By Jon Abernathy

For The Bulletin

If you walk into Crux Fermentation Project and ask, “What’s new?” odds are, you will end up with a snifter, or perhaps even a bottle, of Peach Farmhouse, one of their latest beers. This saison-style ale infused with peaches is the first in a new series of bottled beers from the 5-year-old brewery, which takes on a whimsical if informal name.

“The goal with this ‘What’s New’ series is to highlight the fun stuff our brewers are doing by releasing small amounts of different creations in 500 milliliter bottles throughout the year,” said Jason Randles, the brewery’s marketing manager. “Everyone always asks, ‘what’s new,’ so we thought that was a fun, straightforward name for the series without being too clever or obscure.”

You won’t necessarily see that name on the packaging, however. “It’s more of an internal name, not one we plan on being consumer-facing,” Randles said.

The first beer in the series, Peach Farmhouse, blends Oregon-grown peaches into what has become one of Crux’s signature beer styles, the farmhouse ale. Traditionally, farmhouse ales were rustic, light and refreshing beers brewed on the farms of Belgium and France to slake the thirst of the seasonal farmhands. These beers were unique from farm to farm, brewed with the local grains and spices available, and fermentation almost always included a wild yeast component.

Modern-day versions, also known as saisons, are driven by spicy and peppery fermentation characteristics and often incorporate spices to enhance that impression. Crux Farmhouse, their house saison-style ale found on tap and in bottles, avoids spices and relies on the Belgian yeast for “peppery, herbal and slightly tart attributes,” according to their description.

The Peach Farmhouse draws upon that house beer, but “is a unique recipe brewed with a different yeast strain than what we use for our Crux Farmhouse,” Randles said.

And of course, the addition of peaches sets the recipe apart, as well. Peach seems to be something of a popular fruit of late, showing up in specialty beers from McMenamins Old St. Francis School, Bend Brewing Company, GoodLife Brewing, and RiverBend Brewing. North Rim Brewing offers their Peach Pepper Wheat year-round, and last year Worthy Brewing introduced a peach saison of their own, Coeur de la Pêche.

Inquiring if peaches were the new “in” fruit, and the experience of brewing with them, Crux head brewer Cam O’Connor said, “It was just coincidental. I think it is a fun fruit to brew with. It does take a little more peaches to get the flavor to come through.”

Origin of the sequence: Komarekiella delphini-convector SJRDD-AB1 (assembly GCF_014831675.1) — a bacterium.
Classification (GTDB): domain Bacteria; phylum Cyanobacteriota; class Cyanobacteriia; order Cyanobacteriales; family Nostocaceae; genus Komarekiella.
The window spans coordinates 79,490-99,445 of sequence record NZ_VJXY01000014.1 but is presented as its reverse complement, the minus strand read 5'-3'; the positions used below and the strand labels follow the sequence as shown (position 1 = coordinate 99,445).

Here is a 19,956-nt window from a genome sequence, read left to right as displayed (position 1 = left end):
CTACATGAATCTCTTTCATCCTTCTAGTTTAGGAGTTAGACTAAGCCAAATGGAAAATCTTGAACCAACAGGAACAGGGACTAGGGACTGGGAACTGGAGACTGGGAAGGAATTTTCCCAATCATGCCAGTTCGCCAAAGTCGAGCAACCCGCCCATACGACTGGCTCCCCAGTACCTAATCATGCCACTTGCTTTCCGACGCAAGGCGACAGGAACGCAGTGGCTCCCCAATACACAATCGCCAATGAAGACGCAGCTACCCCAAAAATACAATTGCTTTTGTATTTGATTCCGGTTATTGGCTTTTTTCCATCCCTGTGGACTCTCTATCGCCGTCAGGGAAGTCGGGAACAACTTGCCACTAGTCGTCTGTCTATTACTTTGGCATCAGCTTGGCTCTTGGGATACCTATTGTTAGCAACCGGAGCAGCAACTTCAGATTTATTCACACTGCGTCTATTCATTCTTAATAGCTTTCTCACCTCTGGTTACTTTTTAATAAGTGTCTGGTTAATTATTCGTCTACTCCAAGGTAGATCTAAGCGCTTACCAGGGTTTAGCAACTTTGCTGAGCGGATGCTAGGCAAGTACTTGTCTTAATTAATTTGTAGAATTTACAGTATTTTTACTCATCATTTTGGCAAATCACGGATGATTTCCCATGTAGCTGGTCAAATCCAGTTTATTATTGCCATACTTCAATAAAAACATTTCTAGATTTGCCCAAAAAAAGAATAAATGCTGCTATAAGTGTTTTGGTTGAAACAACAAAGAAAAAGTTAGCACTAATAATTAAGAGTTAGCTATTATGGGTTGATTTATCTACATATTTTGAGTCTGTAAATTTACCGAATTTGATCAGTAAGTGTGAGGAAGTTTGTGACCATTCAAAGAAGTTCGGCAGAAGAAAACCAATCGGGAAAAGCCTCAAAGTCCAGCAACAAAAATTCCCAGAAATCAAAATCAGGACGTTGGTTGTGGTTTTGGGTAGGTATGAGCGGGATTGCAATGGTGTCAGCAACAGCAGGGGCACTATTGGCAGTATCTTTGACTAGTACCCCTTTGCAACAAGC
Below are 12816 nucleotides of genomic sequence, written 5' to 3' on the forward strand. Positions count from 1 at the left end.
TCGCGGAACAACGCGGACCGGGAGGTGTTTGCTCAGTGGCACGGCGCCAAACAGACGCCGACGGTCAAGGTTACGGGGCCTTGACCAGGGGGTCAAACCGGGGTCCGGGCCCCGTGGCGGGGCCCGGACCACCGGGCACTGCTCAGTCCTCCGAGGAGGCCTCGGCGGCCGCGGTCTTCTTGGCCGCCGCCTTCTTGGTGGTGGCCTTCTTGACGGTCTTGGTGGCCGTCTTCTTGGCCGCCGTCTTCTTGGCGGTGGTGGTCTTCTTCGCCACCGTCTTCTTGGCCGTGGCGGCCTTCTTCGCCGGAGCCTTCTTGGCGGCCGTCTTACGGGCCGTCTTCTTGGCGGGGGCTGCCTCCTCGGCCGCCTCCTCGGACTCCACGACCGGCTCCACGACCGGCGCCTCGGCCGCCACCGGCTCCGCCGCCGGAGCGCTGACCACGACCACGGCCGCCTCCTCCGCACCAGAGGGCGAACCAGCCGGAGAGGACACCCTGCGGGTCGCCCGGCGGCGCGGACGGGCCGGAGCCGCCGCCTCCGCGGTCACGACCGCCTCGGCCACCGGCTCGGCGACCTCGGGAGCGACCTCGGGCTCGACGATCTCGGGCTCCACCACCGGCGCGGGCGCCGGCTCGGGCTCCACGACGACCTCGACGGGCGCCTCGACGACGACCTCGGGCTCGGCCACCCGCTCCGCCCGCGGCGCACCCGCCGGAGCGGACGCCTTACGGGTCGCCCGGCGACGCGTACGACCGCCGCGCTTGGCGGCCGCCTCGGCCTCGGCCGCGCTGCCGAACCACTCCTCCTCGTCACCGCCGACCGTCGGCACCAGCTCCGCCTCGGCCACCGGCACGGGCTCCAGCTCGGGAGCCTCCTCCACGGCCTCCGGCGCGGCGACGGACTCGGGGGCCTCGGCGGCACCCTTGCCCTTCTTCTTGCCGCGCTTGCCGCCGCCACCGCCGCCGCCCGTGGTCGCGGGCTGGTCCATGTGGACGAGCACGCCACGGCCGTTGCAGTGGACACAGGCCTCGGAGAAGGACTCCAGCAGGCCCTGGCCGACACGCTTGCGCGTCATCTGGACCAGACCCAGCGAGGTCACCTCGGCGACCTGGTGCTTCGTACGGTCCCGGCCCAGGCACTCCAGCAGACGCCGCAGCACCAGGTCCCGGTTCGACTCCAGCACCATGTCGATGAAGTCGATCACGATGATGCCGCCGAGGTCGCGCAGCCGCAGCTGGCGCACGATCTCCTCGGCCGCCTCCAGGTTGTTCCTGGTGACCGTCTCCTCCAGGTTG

“We like the idea of brewing with fruit grown here in Oregon,” Randles said. “Why import something tropical when we have all of this amazing fruit being grown over in the valley?”

I stopped by the tasting room recently to sample the beer and see how well the peach carried through. The version of Peach Farmhouse on tap will be a bit different from the bottled version, due to differences in the brewing process and scale from the original brewhouse to the larger production system, but I found a light and refreshing saison with fairly subtle peach character. The aroma is mild and driven by notes of peppercorn and light smoky yeast esters typical of the Belgian-derived style.

There’s a light kiss of the fruit in the taste that is delicate and reminiscent of peach skins and fresh juice, followed by a peppery spiciness and an impression of fresh-cut hay. It finished fairly dry and light-bodied with a bit of spritzy effervescence. Personally I would enjoy more peach character up front, but sitting on Crux’s patio in the sun with a snifter of the beer, I could appreciate the thirst-quenching qualities of the style for the seasonal farm workers.

“Ours isn’t over-the-top peach flavor,” said O’Connor, “just a nice addition to the beer.”

The bottles are available in the brewery’s standard 500 milliliter format from now through the rest of the summer. The next beer Crux plans to bottle in the What’s New series is Snow Cave, its annual winter warmer, slated to appear in October.

Pick up a bottle or visit the brewery tasting room for a glass of Peach Farmhouse and judge for yourself how well the ale stands up to the hot summer days.

— Jon Abernathy is a Bend beer blogger and brew aficionado. His column appears every other week in GO!

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